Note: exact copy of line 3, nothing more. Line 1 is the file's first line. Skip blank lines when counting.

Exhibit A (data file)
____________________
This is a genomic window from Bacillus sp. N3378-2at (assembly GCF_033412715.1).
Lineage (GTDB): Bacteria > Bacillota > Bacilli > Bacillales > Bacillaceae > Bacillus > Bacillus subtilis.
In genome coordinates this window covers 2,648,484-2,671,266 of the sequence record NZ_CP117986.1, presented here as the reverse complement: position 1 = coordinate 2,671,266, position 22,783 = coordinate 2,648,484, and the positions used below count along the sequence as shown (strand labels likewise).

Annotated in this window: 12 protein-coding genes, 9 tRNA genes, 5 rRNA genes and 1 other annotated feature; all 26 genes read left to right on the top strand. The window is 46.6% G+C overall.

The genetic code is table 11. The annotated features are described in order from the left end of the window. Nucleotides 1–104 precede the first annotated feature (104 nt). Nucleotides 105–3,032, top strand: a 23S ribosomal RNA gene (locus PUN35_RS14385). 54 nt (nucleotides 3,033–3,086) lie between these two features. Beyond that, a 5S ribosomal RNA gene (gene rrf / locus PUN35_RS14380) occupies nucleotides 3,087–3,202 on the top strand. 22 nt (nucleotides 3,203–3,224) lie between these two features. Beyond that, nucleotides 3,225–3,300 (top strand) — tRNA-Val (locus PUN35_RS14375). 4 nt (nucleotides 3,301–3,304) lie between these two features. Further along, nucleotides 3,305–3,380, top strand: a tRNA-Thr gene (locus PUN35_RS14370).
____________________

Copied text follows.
In genome coordinates this window covers 2,648,484-2,671,266 of the sequence record NZ_CP117986.1, presented here as the reverse complement: position 1 = coordinate 2,671,266, position 22,783 = coordinate 2,648,484, and the positions used below count along the sequence as shown (strand labels likewise).